Replacing a system having many proprietary protocols with one having a common protocol enables intercommunication.
Creating and following a long term information systems (IS) strategic plan led to an enterprise-wide network infrastructure upgrade at the St. Joseph's Health Care Center & Hospital in Tampa, Fla. This upgrade was necessary for the planned data transmissions across the facility's campus setting.
The business issues, or drivers, behind this project were largely focused on St. Joseph's desire to create the following major IS objectives over a 3- to 5-year period: Enhance and improve core business systems (patient billing, etc.); replace patient care/clinical systems; design and construct a new data center; develop a business recovery plan (i.e., disaster recovery); and reorganize and staff for IS requirements.
In short, St. Joseph's concluded that in order to achieve most of these objectives, a campus-wide network infrastructure would be needed to support the increased flow of data throughout the enterprise that would surely follow.
Old system. From a cabling standpoint, the existing facilities at St. Joseph's were fairly mixed. While the Main Hospital building did contain a structured cabling system of sorts, it was made up of older Category 3 unshielded twisted pairs (UTP), and was served by wiring closets that were congested and undersized. More importantly, most of the Main Hospital was scheduled for systematic renovations on a floor-by-floor basis; thus the opportunity to begin anew and wire the main building properly presented itself.
New system. A conventional structured cabling system was recommended for all of St. Joseph's buildings. By "conventional," we can refer to the concept of a standardized star-wired UTP cabling system using Category 5 media. The system is supported in the backbone portions of the cable plant by voice-grade UTP for voice, and 62.5/125 micron fiber for data.
In terms of cabling topology, there are three tiers to the design. As shown in Fig. 1, the first consists of the horizontal wiring from wiring closets to workstations; this is made up of Category 5 UTP.
The second tier, also shown in Fig. 1, consists of backbone segments between wiring closets in each building and a designated hub room or cabling concentration point in each building. This tier is referred to as the building backbone tier and consists of voice-grade UTP and fiber as noted above.
The third tier consists of the campus backbone and, as in the case of the building backbones, consists of voice-grade UTP and fiber. This topology was the subject of some discussion before a final decision was reached. The issue was whether the physical topology of the cabling should take the form of a star or a ring. Ultimately, the decision to install the campus links in a ring was made for reasons of both cost and redundancy. In terms of cost, St. Joseph's physical layout is such that the cost to install separate fiber and UTP links from all buildings to a central point on the campus (i.e., a star topology) would have been a great deal higher than the alternative of simply threading the same media through each building in the form of a ring. Moreover, the ring topology provides an inherent back-up path from each building to every other, since if the ring were severed or impaired on one side of a building, communications could always be restored by turning to the other side and routing traffic around the ring in the opposite direction. In fact, as discussed further below, the network architecture selected by St. Joseph's to provide data communications at the campus level would do this kind of fault detection and recovery automatically. That technology, FDDI, or Fiber Distributed Data Interface, was indeed selected by St. Joseph's and is now used for all campus- and/or enterprise-wide communications at their site.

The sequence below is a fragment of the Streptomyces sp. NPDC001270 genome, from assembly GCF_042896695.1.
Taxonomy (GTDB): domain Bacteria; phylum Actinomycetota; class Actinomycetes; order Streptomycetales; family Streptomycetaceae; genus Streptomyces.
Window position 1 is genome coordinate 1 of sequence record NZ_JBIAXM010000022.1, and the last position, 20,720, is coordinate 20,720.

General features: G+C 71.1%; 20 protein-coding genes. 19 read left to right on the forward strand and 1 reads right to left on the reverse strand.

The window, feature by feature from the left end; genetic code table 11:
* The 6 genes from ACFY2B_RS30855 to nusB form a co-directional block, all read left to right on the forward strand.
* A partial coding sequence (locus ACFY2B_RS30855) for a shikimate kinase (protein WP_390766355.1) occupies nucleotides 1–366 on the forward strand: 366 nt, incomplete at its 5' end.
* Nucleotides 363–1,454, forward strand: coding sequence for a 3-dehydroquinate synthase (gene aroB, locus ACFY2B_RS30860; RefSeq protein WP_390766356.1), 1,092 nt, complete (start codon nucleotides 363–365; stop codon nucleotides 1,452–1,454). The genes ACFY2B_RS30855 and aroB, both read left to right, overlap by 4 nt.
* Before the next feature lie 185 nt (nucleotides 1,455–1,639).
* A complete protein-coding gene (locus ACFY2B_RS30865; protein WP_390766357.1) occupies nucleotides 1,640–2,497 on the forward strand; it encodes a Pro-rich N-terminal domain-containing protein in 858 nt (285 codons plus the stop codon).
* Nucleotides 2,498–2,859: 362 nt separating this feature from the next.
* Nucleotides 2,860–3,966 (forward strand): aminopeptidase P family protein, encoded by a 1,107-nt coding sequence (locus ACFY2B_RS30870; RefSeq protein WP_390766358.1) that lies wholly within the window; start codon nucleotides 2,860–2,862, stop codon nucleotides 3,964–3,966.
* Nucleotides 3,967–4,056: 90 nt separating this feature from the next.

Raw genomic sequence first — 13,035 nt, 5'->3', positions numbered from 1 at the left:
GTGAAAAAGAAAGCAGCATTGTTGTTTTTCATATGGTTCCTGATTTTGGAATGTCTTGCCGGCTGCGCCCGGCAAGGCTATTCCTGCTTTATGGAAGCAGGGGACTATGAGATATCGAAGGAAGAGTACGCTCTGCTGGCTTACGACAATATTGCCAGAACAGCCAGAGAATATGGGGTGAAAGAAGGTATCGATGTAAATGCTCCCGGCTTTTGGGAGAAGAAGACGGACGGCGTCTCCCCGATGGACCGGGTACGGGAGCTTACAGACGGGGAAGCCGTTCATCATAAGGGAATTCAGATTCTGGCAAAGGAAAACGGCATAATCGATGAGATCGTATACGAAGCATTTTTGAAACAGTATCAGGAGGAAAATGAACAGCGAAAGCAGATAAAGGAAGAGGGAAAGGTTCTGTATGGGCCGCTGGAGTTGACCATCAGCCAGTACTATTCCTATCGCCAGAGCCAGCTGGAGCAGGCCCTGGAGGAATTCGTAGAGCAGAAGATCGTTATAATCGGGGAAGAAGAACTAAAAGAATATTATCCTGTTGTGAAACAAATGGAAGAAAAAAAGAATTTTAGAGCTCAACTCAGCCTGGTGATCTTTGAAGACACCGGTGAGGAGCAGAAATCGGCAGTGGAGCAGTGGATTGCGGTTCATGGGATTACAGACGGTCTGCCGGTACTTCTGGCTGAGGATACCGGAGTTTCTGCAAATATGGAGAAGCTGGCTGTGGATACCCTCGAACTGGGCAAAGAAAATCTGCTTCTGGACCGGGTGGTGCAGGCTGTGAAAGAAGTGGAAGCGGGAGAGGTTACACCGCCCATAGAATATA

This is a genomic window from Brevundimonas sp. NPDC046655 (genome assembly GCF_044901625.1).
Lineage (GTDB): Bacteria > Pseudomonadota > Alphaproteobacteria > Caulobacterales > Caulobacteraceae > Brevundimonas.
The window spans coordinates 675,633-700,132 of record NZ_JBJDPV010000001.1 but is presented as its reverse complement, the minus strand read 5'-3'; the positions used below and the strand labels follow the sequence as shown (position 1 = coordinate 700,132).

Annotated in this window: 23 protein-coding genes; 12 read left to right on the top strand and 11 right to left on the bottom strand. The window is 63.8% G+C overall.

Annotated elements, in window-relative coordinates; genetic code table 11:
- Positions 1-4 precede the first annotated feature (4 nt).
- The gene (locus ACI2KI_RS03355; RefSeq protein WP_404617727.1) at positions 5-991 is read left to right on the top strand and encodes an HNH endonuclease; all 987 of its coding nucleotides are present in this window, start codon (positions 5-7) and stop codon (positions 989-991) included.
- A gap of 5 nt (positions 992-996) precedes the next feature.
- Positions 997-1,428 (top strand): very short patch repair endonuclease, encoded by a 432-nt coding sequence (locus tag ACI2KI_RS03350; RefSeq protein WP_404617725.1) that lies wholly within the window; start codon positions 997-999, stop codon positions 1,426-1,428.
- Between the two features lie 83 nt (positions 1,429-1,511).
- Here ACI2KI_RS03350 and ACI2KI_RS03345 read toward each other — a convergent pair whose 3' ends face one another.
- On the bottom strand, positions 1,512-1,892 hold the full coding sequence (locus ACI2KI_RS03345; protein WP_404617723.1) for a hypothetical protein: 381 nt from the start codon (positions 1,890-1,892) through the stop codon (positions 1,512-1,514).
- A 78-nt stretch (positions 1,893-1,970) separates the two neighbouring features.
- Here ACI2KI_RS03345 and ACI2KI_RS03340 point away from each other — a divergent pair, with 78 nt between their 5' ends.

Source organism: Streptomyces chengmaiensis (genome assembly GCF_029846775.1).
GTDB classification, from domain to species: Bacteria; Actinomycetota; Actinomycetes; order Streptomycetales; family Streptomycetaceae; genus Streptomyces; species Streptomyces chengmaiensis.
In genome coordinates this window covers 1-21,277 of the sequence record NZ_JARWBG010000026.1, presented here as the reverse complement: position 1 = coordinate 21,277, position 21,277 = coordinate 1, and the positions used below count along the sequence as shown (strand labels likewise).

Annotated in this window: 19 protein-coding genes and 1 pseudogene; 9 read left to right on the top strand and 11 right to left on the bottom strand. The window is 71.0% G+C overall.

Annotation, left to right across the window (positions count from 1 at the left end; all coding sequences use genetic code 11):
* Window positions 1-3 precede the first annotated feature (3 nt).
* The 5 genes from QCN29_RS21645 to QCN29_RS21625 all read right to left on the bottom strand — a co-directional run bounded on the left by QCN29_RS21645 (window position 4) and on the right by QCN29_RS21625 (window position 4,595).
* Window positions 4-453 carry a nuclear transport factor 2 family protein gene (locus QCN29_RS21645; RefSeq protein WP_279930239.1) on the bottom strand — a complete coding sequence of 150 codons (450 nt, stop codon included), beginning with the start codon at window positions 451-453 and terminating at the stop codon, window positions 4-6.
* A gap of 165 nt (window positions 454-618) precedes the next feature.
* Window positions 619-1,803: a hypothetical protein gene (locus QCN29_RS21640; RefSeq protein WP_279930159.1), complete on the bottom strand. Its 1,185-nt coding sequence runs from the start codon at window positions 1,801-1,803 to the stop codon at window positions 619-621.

Communications networks can be thought of as a form of electronic plumbing. They're just another utility. But even a plumber must give some thought to the application of plumbing. In other words, how will the plumbing be used and how will this use change, or potentially change, over the years ahead? The answers to these questions will determine, to a very significant extent, the type of plumbing to use and how best to install it from a physical point of view.
Electronic plumbing has progressed to a point of near perfection from a purely physical perspective. By following the design tenets of structured cabling systems, it's literally possible to prewire a building or a campus in such a way as to be able to support virtually any system type that may come along in the years ahead, without having to know what those systems are in advance. This, as noted above, was done at St. Joseph's.
But the application of St. Joseph's network was another matter that required separate attention. In other words, one must always devote some attention to the question of what systems will, in fact, be used in conjunction with the network both initially and in the future. Thus, we turned to the make-up of St. Joseph's long-range IS plan for answers regarding the future, and then separately to the make-up of their existing mix of systems for answers concerning the present. Once we validated the network's ability to serve the future mix of requirements, we then focused for the remainder of work on the task of integrating the proposed network with St. Joseph's complex array of present-day systems.
Many processing and communications systems